The Supply Chain Disruptions Task Force will “focus on areas where a mismatch between supply and demand has been evident,” the White House said. The division will be headed up by the Secretaries of Commerce, Transportation, and Agriculture, and will focus on housing construction, transportation, agriculture and food, and semiconductors - a drastic shortage of which has hit some of the US economy’s biggest industries in consumer technology and vehicle manufacturing.
“The Task Force will bring the full capacity of the federal government to address near-term supply/demand mismatches. It will convene stakeholders to diagnose problems and surface solutions - large and small, public or private - that could help alleviate bottlenecks and supply constraints,” the White House said.
In late February, President Biden ordered a 100 day review of the supply chain across the key areas of medicine, raw materials and agriculture, the findings of which were released this week. While the COVID-19 health crisis had a deleterious effect on the nation’s supply chain, the published assessment of findings says the root cause runs much deeper. The review concludes that “decades of underinvestment”, alongside public policy choices that favour quarterly results and short-term solutions, have left the system “fragile”.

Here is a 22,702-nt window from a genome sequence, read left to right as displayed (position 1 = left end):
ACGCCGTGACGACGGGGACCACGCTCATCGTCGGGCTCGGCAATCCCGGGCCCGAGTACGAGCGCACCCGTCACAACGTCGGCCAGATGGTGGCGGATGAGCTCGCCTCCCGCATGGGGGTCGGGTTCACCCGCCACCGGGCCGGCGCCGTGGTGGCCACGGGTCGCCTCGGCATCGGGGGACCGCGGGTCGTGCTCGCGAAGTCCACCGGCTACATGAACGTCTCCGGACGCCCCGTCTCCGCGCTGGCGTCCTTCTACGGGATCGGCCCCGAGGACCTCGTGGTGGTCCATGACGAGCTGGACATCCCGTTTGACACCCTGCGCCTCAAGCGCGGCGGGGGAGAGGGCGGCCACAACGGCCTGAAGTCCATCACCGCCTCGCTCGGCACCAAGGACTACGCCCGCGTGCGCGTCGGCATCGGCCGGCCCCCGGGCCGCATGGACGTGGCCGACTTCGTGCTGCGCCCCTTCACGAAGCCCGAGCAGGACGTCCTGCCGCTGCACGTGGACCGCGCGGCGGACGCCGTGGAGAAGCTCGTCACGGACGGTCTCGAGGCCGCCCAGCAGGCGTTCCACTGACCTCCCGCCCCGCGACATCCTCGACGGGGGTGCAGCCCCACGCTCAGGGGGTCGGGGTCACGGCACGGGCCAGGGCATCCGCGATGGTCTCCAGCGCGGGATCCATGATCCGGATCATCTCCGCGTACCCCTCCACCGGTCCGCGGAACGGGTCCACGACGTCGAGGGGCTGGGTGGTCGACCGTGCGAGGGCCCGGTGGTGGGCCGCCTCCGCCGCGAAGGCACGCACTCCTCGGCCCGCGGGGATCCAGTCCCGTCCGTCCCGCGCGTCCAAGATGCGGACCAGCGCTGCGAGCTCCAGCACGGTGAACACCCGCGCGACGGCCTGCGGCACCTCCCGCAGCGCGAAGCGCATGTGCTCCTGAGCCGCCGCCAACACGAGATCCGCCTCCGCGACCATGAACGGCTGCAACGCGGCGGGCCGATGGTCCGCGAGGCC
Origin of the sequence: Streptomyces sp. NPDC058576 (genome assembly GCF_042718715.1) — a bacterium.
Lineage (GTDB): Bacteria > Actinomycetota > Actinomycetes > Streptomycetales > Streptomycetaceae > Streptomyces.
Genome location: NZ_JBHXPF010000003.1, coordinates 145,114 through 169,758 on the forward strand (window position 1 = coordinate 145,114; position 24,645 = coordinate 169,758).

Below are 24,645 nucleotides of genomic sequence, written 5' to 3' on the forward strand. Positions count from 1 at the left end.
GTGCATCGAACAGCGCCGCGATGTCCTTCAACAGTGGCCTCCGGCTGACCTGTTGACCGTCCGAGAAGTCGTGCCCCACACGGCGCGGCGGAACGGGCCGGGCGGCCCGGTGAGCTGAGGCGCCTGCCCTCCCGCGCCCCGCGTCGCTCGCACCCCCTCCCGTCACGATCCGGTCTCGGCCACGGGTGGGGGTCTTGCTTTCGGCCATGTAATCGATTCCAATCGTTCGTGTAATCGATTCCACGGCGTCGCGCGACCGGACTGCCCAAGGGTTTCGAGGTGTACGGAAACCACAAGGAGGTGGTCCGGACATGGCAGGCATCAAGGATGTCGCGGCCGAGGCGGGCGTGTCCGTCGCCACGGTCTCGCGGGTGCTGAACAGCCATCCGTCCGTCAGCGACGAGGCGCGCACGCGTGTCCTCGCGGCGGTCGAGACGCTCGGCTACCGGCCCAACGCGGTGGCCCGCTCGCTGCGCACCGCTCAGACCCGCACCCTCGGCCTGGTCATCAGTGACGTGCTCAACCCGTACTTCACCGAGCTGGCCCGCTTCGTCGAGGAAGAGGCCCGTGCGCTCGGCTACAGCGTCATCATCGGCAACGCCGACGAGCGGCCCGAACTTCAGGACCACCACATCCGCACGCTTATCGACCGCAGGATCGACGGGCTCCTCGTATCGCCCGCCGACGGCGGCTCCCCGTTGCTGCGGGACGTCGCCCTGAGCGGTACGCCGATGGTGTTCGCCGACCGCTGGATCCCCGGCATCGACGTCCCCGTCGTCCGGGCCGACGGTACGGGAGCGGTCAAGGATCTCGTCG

In response, the administration aims to address four key issues head on, strengthening its position in health and medicine, sustainable and alternative energy, critical mineral mining and processing, and computer chips.
Support domestic production of critical medicines
- A syndicate of public and private entities will jointly work towards manufacturing and onshoring of essential medical suppliers, beginning with a list of 50-100 “critical drugs” defined by the Food and Drug Administration.